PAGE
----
Enterprise AI Delivery: Bridging the Gap Between Vision and Execution

March 14, 2023 3 min read
Celia Wanderley
Celia Wanderley CTO

In the excerpt below, from the book The Challenger Sale: Taking Control of the Customer Conversation, widespread support is identified as the indisputable top criterion in the process of choosing a supplier.

“Of all the things that decision makers care about, topping the list is widespread support for the supplier across the organization […] senior decision-makers simply aren’t willing to go out on a limb for a supplier on a big purchase – at least not on their own.”

As we question why that would be, additional insights point to the fact that strong team buy-in inevitably leads to an ease of doing business conducive to higher chances of success. The book goes on to say: 

“[…] while we might have assumed that things like price and willingness to customize would top the list for decision makers, they’re significantly less important than widespread support and ease of doing business.”

“When it comes time to decide, the decision-maker wants to know he’s got the strong backing of his team.”

As I reflect upon those findings from what is considered a highly successful sales process, I believe they parallel closely with what happens in the delivery and adoption of enterprise AI projects. What I have seen, across many organizations, is the paramount importance of getting widespread support – in particular, the need to bridge the gap between vision and execution.

The Disconnect Between Strategic Vision and Enterprise AI Delivery

We can probably agree enterprise AI projects are tied to an organization’s strategic vision of where it needs to go and to its innovation agenda. We can also probably agree that those plans tend to be sponsored by senior executives. Senior executives need little convincing that a data and insights-driven decision-making process is crucial for any modern enterprise. This notion certainly matches what we see in many of our client engagements in terms of who the sponsors are and how they speak about the role they envision for AI in their organizations.

However, it is not necessarily true that senior executives would have secured widespread understanding and support for their innovation agenda—and, more specifically, for their vision around the key role that enterprise AI technology can play in bringing that innovation agenda to life.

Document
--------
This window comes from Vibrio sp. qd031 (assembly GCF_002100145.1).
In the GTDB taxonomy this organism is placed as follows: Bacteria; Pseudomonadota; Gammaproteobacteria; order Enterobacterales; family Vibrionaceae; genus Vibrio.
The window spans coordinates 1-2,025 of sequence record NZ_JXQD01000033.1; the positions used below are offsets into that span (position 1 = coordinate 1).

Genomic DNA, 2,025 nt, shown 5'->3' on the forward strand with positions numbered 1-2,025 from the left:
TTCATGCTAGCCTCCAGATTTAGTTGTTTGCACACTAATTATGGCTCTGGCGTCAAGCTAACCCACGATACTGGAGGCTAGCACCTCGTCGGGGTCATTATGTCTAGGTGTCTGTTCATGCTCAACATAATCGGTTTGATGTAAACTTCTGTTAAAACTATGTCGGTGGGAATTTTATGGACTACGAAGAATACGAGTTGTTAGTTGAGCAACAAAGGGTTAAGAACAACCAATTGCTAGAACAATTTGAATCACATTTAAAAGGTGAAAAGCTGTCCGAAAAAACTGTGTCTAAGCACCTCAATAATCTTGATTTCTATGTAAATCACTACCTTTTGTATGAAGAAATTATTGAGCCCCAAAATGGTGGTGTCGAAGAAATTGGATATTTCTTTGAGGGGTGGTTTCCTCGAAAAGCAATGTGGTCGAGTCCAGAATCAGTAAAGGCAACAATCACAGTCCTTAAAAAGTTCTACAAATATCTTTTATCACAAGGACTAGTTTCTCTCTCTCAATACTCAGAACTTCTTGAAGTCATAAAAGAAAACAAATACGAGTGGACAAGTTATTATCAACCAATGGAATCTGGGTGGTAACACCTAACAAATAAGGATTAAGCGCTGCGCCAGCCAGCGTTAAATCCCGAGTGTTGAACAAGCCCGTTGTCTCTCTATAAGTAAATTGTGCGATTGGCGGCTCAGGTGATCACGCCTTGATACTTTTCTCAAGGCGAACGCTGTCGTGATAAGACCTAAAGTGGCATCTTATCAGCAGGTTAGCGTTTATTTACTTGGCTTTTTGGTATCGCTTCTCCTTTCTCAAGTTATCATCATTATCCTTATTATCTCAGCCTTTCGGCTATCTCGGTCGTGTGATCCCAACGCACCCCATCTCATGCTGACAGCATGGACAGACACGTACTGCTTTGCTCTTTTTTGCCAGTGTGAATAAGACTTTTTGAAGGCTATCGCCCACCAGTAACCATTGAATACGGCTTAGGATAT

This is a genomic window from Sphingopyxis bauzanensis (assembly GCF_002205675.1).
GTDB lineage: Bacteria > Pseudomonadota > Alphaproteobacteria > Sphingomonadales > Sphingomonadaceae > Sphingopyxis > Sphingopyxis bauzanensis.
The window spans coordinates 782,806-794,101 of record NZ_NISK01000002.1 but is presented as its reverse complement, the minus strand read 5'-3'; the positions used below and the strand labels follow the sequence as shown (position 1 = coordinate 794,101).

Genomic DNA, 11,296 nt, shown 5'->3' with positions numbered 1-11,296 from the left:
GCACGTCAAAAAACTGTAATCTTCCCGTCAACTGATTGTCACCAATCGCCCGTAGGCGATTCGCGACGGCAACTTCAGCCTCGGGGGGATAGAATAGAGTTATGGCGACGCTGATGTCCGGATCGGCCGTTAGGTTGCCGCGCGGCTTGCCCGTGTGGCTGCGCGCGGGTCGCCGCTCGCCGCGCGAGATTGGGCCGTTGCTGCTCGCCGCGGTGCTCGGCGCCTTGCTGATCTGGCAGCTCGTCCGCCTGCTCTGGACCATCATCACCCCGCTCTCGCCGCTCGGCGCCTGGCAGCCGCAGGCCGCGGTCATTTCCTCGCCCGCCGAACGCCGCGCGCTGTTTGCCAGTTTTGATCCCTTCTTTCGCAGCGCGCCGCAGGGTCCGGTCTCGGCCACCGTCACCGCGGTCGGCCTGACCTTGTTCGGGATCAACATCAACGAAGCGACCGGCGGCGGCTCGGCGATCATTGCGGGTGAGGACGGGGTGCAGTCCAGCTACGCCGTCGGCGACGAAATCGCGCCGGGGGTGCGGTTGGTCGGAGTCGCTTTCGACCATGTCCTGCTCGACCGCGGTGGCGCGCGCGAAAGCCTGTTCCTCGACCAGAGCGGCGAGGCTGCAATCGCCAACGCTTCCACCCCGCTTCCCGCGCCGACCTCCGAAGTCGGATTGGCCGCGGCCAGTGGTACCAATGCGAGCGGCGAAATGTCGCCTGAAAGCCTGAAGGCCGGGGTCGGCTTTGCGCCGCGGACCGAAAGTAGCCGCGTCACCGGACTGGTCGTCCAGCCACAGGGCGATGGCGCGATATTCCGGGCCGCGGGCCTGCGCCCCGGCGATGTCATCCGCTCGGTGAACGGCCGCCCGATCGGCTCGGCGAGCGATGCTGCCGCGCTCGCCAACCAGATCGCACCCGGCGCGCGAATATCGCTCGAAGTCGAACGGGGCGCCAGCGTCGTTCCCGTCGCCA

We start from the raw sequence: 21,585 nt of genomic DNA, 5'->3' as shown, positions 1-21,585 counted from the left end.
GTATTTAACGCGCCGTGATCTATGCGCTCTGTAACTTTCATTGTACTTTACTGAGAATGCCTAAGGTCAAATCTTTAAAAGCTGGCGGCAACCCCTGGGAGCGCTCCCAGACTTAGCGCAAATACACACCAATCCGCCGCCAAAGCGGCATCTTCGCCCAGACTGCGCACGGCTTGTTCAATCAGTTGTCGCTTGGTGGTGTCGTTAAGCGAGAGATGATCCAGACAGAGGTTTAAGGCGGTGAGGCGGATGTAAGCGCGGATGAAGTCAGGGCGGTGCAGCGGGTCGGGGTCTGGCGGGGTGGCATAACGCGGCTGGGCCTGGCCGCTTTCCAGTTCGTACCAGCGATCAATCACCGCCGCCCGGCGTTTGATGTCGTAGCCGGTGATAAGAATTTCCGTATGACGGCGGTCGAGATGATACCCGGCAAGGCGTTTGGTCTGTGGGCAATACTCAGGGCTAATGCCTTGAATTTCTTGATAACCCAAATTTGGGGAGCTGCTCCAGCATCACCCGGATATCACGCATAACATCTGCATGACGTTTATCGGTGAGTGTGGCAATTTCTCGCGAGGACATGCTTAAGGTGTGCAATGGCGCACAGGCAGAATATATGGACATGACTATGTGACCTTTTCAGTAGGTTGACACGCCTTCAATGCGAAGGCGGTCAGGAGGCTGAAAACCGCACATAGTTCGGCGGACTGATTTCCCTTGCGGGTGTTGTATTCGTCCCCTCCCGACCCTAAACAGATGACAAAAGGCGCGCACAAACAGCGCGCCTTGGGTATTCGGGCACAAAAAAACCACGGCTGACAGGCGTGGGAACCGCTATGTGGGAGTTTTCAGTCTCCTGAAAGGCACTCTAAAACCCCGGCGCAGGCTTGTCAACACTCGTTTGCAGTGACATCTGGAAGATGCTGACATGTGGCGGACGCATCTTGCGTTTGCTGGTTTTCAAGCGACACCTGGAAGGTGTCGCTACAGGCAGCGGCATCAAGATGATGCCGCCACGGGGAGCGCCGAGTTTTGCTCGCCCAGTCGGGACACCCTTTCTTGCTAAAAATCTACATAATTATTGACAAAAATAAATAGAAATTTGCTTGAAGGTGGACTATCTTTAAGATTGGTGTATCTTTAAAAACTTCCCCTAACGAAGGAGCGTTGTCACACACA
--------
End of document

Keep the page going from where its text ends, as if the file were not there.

When internal advanced analytics AI teams or external enterprise AI consultants are faced with that scenario, a lot of pain tends to follow. Internal teams may become isolated and external consultants unable to achieve their commitments and deliver value. Heavy dependence on escalations, constant slowdowns and restarts are all signals that this might be happening.

I realize this might come across as common sense, especially when for years we have seen big consultancies talk about the need for business and technology partnerships and about the importance of organizational change management to implement large digital transformations. The fact is though, that statistic after statistic tells us the percentage of enterprise AI solutions actually being operationalized sits below 20%, which obviously means there isn’t just one thing going wrong, but most likely several. 

Factors Contributing to the Importance of Early Engagement

In my opinion, when it comes to enterprise AI projects, the need to drive engagement earlier is even higher. There are different factors that contribute to that, for example:

  • Fear: AI is often pictured as the “monster technology” that will come to take jobs and replace humans. In fairness, because many use cases do point to autonomy and automation, it is reasonable to understand how that fear could have originated. Most people do not know the vast majority of AI use cases in industry are about augmenting human intelligence and require a human in the loop. The hype around large language models (LLMs) and ChatGPT more recently will potentially exacerbate this fear as there are some very valid reasons for better controls to be established around using AI responsibly.
  • Low Literacy: Contrary to traditional software, the concepts behind AI and machine learning are not well understood and the knowledge, even if just at the business level, is not as widespread. 
  • Higher Uncertainty: Once again, contrary to traditional software, enterprise AI projects—even the most applied ones contain an inevitable level of uncertainty and lack of guarantee on results, given their heavy dependency on the existence of good data and the experimental nature of the data science process.
  • Lower Explainability: Certain techniques used make it very hard to explain why a model would produce the results it does. That causes anxiety on the part of the stakeholders engaged.


As I work with my teams, and as we work together with our clients, we believe helping our sponsors bridge the gap between vision and execution is a key part of our mandate and one of our key responsibilities. That means breaking down barriers, educating, being humble and showing empathy to the teams who have day jobs—sometimes in critical operations—with the common goal of bringing everyone along on the journey towards AI adoption, increased operationalization and value growth.

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